As creative people, we get to experience the grand fortune of having a lot of ideas. I say that only somewhat seriously, as having a lot of ideas can be both a blessing and a curse.
For example, I remember meeting a local artist for lunch one weekend not too long ago to talk about all of the things she was working on. Before we even had drinks on our table she explained the seemingly endless list of projects that she had going on in her life.
Apart from a continuing series of commissioned paintings she had been working on, she also had an idea for a book that she was flushing out with a few partners. She was also working on a set of cards she wanted to illustrate, had an idea for an app, a number of crochet projects she had started weeks ago but never finished, and, to top it all off, she had to prepare a number of written articles to post on her blog for the upcoming week.
Somewhat taken aback by the list, I asked her how she handled working on so much at once. She replied: “I don’t handle it. So much needs to be done that I get overwhelmed and end up not doing much of anything at all.”
So after awhile of having these ideas for projects and starting some, the debilitating effect of having too many things to work on leads her to what research experts have called: paralysis by analysis; also known as decision paralysis.
Decision paralysis is a psychological death trap, where creative ideas and dreams go to die.
When faced with too many decisions, we feel paralyzed and helpless. We can’t make a decision. What if we make the wrong decision? What if there are better alternatives?
We experience this often in our lives, particularly if you live in a first-world country where you have to decide between what shoes to buy, where and what to eat for dinner, how to spend your time, and so on.
As creatives with a lot of ideas and projects going on at once, there’s a certain point where we become paralyzed too.
Rather than trying to work on anything in her queue, the artist I mentioned before ends up feeling stuck and unable to work on anything at all. Which means she never starts anything new and the old ideas get pushed back, further and further. Eventually her list of “things to work on” is so big that it starts to fall apart.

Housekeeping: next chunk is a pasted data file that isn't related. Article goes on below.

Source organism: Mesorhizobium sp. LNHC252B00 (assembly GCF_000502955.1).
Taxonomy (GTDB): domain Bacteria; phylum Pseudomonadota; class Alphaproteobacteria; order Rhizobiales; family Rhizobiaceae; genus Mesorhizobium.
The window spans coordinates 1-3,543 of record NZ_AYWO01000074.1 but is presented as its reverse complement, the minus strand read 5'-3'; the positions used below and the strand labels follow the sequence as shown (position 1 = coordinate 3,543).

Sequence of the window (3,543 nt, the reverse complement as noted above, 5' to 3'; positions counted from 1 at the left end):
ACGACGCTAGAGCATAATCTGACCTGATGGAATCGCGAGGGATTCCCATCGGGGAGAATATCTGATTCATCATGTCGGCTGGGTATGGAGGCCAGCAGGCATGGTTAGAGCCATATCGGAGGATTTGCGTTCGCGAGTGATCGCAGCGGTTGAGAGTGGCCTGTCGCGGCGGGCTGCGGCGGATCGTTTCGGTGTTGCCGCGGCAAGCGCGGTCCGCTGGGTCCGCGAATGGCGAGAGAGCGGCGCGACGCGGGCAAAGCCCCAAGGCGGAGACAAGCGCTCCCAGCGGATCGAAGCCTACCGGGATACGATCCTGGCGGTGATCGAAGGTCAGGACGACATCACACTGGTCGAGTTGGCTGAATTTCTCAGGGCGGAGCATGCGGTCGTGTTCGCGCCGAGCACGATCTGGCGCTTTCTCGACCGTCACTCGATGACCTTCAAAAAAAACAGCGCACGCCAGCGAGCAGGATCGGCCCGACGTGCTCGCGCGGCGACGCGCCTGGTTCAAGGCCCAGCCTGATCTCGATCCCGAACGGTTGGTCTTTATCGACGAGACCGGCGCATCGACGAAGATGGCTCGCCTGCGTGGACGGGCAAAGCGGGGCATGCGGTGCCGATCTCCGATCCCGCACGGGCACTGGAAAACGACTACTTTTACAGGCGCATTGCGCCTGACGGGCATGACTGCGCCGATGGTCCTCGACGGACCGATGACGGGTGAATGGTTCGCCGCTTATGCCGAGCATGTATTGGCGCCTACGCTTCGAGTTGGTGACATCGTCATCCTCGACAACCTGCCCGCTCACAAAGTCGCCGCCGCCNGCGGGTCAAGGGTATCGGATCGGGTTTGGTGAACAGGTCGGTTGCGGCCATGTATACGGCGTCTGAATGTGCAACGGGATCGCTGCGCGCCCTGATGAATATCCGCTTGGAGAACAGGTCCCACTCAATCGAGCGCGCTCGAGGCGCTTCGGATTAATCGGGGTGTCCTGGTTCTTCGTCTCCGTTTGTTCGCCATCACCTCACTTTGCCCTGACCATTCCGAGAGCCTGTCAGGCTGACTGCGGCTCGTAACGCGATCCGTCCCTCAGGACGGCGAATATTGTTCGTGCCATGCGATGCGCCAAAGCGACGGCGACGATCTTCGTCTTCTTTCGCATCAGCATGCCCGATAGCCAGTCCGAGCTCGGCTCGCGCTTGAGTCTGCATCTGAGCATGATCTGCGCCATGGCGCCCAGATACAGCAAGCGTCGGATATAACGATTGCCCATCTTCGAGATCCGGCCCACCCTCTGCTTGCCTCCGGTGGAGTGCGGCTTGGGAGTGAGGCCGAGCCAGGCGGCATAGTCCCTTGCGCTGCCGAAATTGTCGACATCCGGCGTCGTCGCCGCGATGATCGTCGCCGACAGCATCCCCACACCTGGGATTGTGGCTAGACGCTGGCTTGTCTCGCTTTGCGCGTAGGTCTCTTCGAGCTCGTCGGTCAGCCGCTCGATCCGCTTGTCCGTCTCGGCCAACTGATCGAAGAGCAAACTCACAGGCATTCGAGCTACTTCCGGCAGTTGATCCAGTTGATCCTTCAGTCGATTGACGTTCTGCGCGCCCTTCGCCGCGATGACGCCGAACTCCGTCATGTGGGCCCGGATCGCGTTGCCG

In his best-selling 2012 book The Paradox of Choice psychologist Barry Schwartz explains that the paralysis isn’t the worst of having so many choices in front of us.
Even if we’re able to overcome the paralysis, even if we’re to say “I’m going to just work on this thing I’ve had sitting here for a few days now,” research shows most people will be less satisfied and interested in that work. The reason? Opportunity cost.
While we’re able to complete something and make a decision, there is often the looming question of: did I make the right one?
Some of us will lose sleep at night over that question. We may have finished one project, but was it the right one to be working on? What if we missed a valuable opportunity to do something else because we were too occupied doing the thing we decided to do?
You really want to get the decision right…it’s easy to imagine that you could have made a different choice that would have been better. And what happens is this imagined alternative induces you to regret the decision you made, and this regret subtracts from the satisfaction you get out of the decision you made, even if it was a good decision. The more options there are, the easier it is to regret anything at all that is disappointing about the option that you chose.
In the end it looks like decisions are downright dangerous. All of these ideas we end up having and all the projects we end up starting or daydreaming about, they’re great to have, particularly if we have good ones, but they can lead to paralysis, regret, and stress.
So, what should we do?
The answer is straight-forward and not completely pleasing or reassuring. I’ll just tell you that now so you can be ready. The solution is this: just make a decision and get behind it 100%.
For some of us it comes down to prioritizing our queue by making a to do list (I personally use the Clear app on my iPhone). For others it’s simply pulling a random strip of paper out of a hat.
Whatever it takes, make a decision and then get behind it.
The reason this works is explored in a research study done on baseball pitchers.
One particular pitcher in the study was found to constantly be thinking too much about decisions that are, I’m assuming, critical to baseball pitchers.
As a result, his performance suffered. He would strategize immensely well before a game, but during the game he would lose focus, jump back and forth on decisions about what to do, and perform poorly during games.
The solution to his problem? Simply having confidence in his decisions, and then follow-through.
It’s the same for us as creatives, with our stockpiles of ideas and projects that we consistently say “I’ll get to later.” We need to be more decisive in what we work on, trusting our decisions and having the confidence to follow-through with full dedication.
After-all, what matters isn’t whether or not we’ve made the right decision, it’s whether we’ve done anything at all. As I once wrote:
“When you look at the work of any known painter, you’ll encounter layer upon layer of paint, a visible example of their attempt to get the lines or shades exactly right. The painting couldn’t be completed if the artist had, instead, fumbled around in his studio, waiting for the decisions on where to place a stroke or which colors to use or which direction to tilt the brush, be made clear for him.”
To do list photo by Courtney Dirks.